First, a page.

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New Hope To Patients With Inoperable Tumors

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  • New Hope To Patients With Inoperable Tumors

    Here is an article I read a couple of days ago as for new techniques for inoperable tumours in the spinal cord. There is also a video (and add first) on the link. Leif

    New Hope To Patients With Inoperable Tumors

    Drills Away Bone To Get To Tumor

    Aug. 11 - A UCSF neurosurgeon has developed a technique to remove large tumors, buried deep within the spine these tumors are often considered inoperable.

    By all accounts, Stacy Hall shouldn't be here today, never mind working out at the gym. She had spinal tumors, and they were taking a serious and painful toll.

    Stacy Hall, spine tumor patient: "It felt like a really, really bad sunburn that someone had taken sandpaper to."

    Stacy Hall: "My legs were starting to collapse under me."

    Spinal tumors can be exceedingly tricky to remove because they often wrap around delicate nerves and press on the spinal cord causing numbness and pain. Most surgeons won't operate on them because of the risk of doing as much harm as the tumor.

    Christopher Ames, M.D. UCSF Neurosurgeon: "Paralysis, permanent weakness, permanent loss of function, an arm or a leg."

    But Doctor Christopher Ames has developed a technique to remove the spinal tumors.

    He drills away lots of bone, so he can get to the tumor without moving the spinal cord or nerves and risking damage.

    Then, Dr. Ames rebuilds the spine with artificial material and special screws.

    Christopher Ames, M.D.: "We developed this screw that actually goes all the way through and crosses the mid-line and comes out the other side."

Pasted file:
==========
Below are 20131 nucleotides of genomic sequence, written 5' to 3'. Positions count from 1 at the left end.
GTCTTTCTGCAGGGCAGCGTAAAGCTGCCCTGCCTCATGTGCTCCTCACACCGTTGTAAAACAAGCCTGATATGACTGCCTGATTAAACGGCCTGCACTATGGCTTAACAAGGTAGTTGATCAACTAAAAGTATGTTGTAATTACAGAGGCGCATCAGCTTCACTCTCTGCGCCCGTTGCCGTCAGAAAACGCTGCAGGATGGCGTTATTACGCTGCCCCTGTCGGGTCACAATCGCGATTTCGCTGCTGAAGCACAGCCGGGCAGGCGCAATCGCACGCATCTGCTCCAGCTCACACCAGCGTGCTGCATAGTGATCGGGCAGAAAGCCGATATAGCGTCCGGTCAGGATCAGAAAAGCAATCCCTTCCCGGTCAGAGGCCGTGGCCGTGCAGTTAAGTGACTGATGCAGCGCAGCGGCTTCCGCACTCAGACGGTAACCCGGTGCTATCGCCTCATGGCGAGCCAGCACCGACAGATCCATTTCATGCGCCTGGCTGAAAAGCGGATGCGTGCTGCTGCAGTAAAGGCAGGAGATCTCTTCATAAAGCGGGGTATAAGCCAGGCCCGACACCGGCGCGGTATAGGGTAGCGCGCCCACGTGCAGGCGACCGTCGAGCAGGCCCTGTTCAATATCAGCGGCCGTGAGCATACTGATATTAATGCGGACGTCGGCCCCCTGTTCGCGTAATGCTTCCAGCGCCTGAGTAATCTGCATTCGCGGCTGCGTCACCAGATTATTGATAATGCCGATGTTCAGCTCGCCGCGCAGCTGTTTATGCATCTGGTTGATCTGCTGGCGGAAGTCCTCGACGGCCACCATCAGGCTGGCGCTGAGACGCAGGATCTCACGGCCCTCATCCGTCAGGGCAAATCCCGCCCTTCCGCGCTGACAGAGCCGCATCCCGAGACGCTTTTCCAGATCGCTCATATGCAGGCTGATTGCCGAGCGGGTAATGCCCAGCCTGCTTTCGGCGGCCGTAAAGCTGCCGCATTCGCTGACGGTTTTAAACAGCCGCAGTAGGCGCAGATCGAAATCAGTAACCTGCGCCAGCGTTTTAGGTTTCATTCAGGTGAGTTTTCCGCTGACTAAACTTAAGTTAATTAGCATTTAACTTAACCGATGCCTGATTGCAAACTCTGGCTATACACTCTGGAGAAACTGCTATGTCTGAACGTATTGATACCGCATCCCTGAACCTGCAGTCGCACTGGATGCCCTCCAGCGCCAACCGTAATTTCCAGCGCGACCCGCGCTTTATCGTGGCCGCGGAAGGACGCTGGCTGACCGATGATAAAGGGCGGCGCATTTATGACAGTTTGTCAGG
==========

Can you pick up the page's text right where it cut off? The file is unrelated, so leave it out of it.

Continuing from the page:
Stacy Hall: "There was no pain. That was the first thing I noticed when I woke up."

    Christopher Ames, M.D.: "It really is a great feeling, particularly to see them post-operatively and be able to tell them that their tumor is completely gone."

    As was the case for Stacy, she didn't find out just how lucky she was until after her recovery.

    Stacy Hall: "If I didn't have it, I wouldn't be here now."

    Today, Stacy has a bit of a stiff neck, but she says it's a small price to pay to be able to spend time with her family.

    Stacy Hall: "It's definitely worth it to be here."

    Currently, UCSF Dr. Ames may be the only doctor in the country using this new procedure. But he hopes other surgeons will adopt this delicate surgery.


    Vanessa deGier
    Public Information Representative
    University of California, San Francisco
    3333 California Street
    Suite 103, Box 0462
    San Francisco, CA 94143-0462
    (415) 476-2557

  • #2
    Thanks Leif. This sounds a bit like gamma knife surgery for brain tumors. WTG Dr Ames!
    Courage doesn't always roar. Sometimes courage is the quiet voice at the end of the day saying, "I will try again tomorrow."

    Disclaimer: Answers, suggestions, and/or comments do not constitute medical advice expressed or implied and are based solely on my experiences as a SCI patient. Please consult your attending physician for medical advise and treatment. In the event of a medical emergency please call 911.


    • #3
      This is awesome. The discoveries being made in neurosurgical medicine are amazing.
      "When it comes to a choice between two evils, I will always choose the one I haven't tried before." - Mae West